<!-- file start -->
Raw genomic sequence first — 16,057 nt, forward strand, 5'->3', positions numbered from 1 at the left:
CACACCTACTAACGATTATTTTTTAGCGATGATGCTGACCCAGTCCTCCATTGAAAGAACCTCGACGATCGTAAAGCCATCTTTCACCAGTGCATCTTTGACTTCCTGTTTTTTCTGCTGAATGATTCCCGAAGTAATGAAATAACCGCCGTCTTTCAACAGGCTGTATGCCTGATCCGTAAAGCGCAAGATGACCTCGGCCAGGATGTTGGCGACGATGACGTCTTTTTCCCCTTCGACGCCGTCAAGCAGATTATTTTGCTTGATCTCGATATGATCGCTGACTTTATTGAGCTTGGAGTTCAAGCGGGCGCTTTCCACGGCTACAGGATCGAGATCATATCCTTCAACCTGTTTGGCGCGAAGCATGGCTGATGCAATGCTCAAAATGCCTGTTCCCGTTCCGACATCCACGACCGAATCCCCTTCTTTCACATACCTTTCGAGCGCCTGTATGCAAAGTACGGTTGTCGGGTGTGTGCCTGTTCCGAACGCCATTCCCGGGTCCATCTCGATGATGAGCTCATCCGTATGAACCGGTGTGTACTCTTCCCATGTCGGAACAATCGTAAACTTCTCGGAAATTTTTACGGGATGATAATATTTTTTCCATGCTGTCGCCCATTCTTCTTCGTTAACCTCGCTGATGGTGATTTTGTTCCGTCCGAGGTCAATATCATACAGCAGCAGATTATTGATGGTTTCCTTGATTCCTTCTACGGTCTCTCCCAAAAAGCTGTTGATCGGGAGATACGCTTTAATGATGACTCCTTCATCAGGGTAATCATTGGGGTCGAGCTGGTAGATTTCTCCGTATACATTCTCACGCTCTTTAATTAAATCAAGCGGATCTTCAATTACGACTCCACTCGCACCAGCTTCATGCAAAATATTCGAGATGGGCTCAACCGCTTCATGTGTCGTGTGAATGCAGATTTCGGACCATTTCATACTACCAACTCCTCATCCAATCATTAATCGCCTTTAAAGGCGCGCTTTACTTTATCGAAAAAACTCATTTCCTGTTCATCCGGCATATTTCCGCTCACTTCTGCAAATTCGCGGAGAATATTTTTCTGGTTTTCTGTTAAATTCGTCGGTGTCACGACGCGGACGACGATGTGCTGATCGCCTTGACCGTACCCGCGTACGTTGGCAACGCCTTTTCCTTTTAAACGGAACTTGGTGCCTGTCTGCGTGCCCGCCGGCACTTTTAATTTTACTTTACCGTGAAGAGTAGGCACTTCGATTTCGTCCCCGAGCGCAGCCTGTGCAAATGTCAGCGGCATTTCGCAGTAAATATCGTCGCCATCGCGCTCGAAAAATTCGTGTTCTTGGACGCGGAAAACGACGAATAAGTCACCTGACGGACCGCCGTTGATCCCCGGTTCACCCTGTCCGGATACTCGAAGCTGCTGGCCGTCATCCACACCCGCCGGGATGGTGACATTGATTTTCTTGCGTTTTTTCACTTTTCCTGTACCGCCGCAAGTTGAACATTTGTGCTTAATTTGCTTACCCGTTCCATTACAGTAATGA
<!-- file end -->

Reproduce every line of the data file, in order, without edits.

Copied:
Raw genomic sequence first — 16,057 nt, forward strand, 5'->3', positions numbered from 1 at the left:
CACACCTACTAACGATTATTTTTTAGCGATGATGCTGACCCAGTCCTCCATTGAAAGAACCTCGACGATCGTAAAGCCATCTTTCACCAGTGCATCTTTGACTTCCTGTTTTTTCTGCTGAATGATTCCCGAAGTAATGAAATAACCGCCGTCTTTCAACAGGCTGTATGCCTGATCCGTAAAGCGCAAGATGACCTCGGCCAGGATGTTGGCGACGATGACGTCTTTTTCCCCTTCGACGCCGTCAAGCAGATTATTTTGCTTGATCTCGATATGATCGCTGACTTTATTGAGCTTGGAGTTCAAGCGGGCGCTTTCCACGGCTACAGGATCGAGATCATATCCTTCAACCTGTTTGGCGCGAAGCATGGCTGATGCAATGCTCAAAATGCCTGTTCCCGTTCCGACATCCACGACCGAATCCCCTTCTTTCACATACCTTTCGAGCGCCTGTATGCAAAGTACGGTTGTCGGGTGTGTGCCTGTTCCGAACGCCATTCCCGGGTCCATCTCGATGATGAGCTCATCCGTATGAACCGGTGTGTACTCTTCCCATGTCGGAACAATCGTAAACTTCTCGGAAATTTTTACGGGATGATAATATTTTTTCCATGCTGTCGCCCATTCTTCTTCGTTAACCTCGCTGATGGTGATTTTGTTCCGTCCGAGGTCAATATCATACAGCAGCAGATTATTGATGGTTTCCTTGATTCCTTCTACGGTCTCTCCCAAAAAGCTGTTGATCGGGAGATACGCTTTAATGATGACTCCTTCATCAGGGTAATCATTGGGGTCGAGCTGGTAGATTTCTCCGTATACATTCTCACGCTCTTTAATTAAATCAAGCGGATCTTCAATTACGACTCCACTCGCACCAGCTTCATGCAAAATATTCGAGATGGGCTCAACCGCTTCATGTGTCGTGTGAATGCAGATTTCGGACCATTTCATACTACCAACTCCTCATCCAATCATTAATCGCCTTTAAAGGCGCGCTTTACTTTATCGAAAAAACTCATTTCCTGTTCATCCGGCATATTTCCGCTCACTTCTGCAAATTCGCGGAGAATATTTTTCTGGTTTTCTGTTAAATTCGTCGGTGTCACGACGCGGACGACGATGTGCTGATCGCCTTGACCGTACCCGCGTACGTTGGCAACGCCTTTTCCTTTTAAACGGAACTTGGTGCCTGTCTGCGTGCCCGCCGGCACTTTTAATTTTACTTTACCGTGAAGAGTAGGCACTTCGATTTCGTCCCCGAGCGCAGCCTGTGCAAATGTCAGCGGCATTTCGCAGTAAATATCGTCGCCATCGCGCTCGAAAAATTCGTGTTCTTGGACGCGGAAAACGACGAATAAGTCACCTGACGGACCGCCGTTGATCCCCGGTTCACCCTGTCCGGATACTCGAAGCTGCTGGCCGTCATCCACACCCGCCGGGATGGTGACATTGATTTTCTTGCGTTTTTTCACTTTTCCTGTACCGCCGCAAGTTGAACATTTGTGCTTAATTTGCTTACCCGTTCCATTACAGTAATGA